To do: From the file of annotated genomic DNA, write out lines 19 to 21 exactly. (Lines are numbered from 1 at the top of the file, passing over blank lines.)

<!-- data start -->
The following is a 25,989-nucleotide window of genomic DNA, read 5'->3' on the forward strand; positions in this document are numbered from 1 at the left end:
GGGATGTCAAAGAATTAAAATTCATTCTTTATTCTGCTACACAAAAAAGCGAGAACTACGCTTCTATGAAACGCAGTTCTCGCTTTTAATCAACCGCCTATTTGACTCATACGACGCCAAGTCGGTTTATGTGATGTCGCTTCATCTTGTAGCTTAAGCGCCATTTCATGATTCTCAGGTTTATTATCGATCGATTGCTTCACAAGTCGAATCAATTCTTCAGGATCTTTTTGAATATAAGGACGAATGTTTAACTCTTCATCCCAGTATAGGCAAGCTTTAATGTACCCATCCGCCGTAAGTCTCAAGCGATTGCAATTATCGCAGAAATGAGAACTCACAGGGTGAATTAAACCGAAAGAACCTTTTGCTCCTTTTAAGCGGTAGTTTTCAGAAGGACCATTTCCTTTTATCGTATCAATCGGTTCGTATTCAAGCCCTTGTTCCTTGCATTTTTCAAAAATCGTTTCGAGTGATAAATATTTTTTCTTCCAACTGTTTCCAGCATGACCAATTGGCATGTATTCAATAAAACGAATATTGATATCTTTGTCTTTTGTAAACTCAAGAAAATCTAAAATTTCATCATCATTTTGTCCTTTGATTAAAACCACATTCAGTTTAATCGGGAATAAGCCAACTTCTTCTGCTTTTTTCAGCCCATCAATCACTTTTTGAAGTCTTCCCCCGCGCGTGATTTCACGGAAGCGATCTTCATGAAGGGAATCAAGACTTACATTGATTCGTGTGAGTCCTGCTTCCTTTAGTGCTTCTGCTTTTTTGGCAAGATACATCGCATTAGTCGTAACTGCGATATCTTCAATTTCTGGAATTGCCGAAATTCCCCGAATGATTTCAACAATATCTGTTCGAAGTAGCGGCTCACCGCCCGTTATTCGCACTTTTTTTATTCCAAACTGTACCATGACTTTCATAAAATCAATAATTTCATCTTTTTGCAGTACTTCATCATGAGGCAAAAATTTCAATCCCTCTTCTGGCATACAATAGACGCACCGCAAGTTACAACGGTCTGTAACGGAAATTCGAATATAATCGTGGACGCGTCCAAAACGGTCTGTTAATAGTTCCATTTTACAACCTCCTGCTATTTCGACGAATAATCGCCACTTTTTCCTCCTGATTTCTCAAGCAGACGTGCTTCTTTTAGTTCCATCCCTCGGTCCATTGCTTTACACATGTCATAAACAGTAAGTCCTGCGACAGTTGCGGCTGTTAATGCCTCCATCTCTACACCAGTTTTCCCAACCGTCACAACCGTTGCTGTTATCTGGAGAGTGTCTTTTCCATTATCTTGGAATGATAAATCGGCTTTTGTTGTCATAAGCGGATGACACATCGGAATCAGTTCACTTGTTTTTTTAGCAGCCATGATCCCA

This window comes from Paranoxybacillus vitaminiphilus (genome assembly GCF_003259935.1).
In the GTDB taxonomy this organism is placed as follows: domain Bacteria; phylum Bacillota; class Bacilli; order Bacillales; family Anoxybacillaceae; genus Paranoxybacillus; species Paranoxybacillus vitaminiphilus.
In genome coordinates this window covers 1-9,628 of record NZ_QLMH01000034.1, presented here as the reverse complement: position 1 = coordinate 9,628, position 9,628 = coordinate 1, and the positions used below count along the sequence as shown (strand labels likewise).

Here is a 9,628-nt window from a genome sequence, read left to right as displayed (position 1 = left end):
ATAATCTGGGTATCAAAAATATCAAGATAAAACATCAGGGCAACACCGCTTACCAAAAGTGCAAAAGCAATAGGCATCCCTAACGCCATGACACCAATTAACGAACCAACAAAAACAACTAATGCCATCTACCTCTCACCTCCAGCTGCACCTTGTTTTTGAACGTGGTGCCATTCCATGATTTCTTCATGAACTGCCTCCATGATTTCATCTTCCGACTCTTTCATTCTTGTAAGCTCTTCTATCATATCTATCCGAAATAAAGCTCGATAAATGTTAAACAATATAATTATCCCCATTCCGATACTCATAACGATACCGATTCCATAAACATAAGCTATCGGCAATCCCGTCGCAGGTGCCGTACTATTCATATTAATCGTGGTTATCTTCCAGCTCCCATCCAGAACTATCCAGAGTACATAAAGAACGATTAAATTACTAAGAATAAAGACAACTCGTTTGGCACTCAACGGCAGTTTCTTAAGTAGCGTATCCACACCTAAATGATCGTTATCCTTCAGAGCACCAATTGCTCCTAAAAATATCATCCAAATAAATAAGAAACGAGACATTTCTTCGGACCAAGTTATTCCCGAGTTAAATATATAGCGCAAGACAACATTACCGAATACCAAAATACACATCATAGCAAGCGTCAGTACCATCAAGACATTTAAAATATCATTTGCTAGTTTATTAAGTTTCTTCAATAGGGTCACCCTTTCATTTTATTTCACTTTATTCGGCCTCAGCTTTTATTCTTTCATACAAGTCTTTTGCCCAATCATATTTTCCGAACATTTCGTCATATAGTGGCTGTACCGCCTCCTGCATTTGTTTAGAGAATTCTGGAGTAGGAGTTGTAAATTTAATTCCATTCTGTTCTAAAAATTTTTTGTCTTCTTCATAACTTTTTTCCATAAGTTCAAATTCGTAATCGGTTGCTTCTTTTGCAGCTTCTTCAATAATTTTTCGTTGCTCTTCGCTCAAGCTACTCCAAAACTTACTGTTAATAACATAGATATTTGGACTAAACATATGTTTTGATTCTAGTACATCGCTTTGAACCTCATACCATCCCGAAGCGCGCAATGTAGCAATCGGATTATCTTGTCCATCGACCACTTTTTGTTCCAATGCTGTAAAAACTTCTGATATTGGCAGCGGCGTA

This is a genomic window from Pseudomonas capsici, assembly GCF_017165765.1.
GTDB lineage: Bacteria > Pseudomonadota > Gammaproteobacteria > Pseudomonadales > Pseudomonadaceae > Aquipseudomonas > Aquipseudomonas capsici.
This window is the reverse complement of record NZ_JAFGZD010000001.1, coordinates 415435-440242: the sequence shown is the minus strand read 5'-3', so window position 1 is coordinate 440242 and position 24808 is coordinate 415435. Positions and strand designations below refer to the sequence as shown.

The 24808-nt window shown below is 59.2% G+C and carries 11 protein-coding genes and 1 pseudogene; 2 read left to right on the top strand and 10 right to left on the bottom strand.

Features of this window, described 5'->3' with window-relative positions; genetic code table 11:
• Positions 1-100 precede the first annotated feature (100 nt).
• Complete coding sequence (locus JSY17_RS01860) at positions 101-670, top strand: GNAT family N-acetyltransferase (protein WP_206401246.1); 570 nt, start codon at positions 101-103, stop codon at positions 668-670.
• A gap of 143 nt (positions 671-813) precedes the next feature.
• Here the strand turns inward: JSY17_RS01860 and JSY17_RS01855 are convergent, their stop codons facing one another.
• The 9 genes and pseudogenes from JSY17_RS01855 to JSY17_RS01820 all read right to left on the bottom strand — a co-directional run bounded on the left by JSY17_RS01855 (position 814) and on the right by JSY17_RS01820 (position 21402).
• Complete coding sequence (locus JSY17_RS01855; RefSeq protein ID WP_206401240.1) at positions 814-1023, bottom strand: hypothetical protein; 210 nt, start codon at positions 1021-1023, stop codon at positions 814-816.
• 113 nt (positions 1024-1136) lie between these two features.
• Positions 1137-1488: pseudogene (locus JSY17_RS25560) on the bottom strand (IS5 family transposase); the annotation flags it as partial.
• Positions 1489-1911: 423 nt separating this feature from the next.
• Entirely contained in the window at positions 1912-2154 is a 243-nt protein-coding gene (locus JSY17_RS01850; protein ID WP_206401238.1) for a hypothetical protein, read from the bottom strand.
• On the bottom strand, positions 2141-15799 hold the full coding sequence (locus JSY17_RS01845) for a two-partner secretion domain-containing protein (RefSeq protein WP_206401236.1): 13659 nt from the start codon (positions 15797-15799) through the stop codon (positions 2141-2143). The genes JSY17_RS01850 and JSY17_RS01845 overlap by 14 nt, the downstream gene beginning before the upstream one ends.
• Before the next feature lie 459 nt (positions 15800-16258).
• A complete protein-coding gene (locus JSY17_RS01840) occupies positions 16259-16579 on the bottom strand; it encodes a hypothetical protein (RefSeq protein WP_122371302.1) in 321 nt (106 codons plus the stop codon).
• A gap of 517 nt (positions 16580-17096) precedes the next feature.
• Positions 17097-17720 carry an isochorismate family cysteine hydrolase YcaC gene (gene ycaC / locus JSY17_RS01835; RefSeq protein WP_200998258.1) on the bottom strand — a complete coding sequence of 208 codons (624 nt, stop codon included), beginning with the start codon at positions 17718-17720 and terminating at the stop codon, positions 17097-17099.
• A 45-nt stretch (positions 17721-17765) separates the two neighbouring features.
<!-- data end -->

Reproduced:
• 113 nt (positions 1024-1136) lie between these two features.
• Positions 1137-1488: pseudogene (locus JSY17_RS25560) on the bottom strand (IS5 family transposase); the annotation flags it as partial.
• Positions 1489-1911: 423 nt separating this feature from the next.